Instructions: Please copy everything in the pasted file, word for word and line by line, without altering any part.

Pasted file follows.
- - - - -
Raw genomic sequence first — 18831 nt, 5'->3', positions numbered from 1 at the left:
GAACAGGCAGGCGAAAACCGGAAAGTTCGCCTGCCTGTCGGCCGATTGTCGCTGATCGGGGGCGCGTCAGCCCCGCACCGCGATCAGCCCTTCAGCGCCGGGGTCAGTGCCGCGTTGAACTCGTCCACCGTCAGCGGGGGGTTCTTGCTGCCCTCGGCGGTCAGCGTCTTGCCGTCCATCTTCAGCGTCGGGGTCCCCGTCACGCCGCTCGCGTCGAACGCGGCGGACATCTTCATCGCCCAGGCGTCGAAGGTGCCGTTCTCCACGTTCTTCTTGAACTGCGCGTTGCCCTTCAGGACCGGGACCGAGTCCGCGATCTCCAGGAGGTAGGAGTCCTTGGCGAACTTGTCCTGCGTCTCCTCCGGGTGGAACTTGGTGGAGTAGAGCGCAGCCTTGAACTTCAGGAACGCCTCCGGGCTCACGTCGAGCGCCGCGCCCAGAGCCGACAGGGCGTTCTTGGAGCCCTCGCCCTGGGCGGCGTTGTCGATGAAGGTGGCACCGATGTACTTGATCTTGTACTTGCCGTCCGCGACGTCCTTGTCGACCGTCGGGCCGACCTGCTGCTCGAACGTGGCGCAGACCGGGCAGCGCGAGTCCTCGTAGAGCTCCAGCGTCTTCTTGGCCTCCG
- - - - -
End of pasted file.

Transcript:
Raw genomic sequence first — 18831 nt, 5'->3', positions numbered from 1 at the left:
GAACAGGCAGGCGAAAACCGGAAAGTTCGCCTGCCTGTCGGCCGATTGTCGCTGATCGGGGGCGCGTCAGCCCCGCACCGCGATCAGCCCTTCAGCGCCGGGGTCAGTGCCGCGTTGAACTCGTCCACCGTCAGCGGGGGGTTCTTGCTGCCCTCGGCGGTCAGCGTCTTGCCGTCCATCTTCAGCGTCGGGGTCCCCGTCACGCCGCTCGCGTCGAACGCGGCGGACATCTTCATCGCCCAGGCGTCGAAGGTGCCGTTCTCCACGTTCTTCTTGAACTGCGCGTTGCCCTTCAGGACCGGGACCGAGTCCGCGATCTCCAGGAGGTAGGAGTCCTTGGCGAACTTGTCCTGCGTCTCCTCCGGGTGGAACTTGGTGGAGTAGAGCGCAGCCTTGAACTTCAGGAACGCCTCCGGGCTCACGTCGAGCGCCGCGCCCAGAGCCGACAGGGCGTTCTTGGAGCCCTCGCCCTGGGCGGCGTTGTCGATGAAGGTGGCACCGATGTACTTGATCTTGTACTTGCCGTCCGCGACGTCCTTGTCGACCGTCGGGCCGACCTGCTGCTCGAACGTGGCGCAGACCGGGCAGCGCGAGTCCTCGTAGAGCTCCAGCGTCTTCTTGGCCTCCG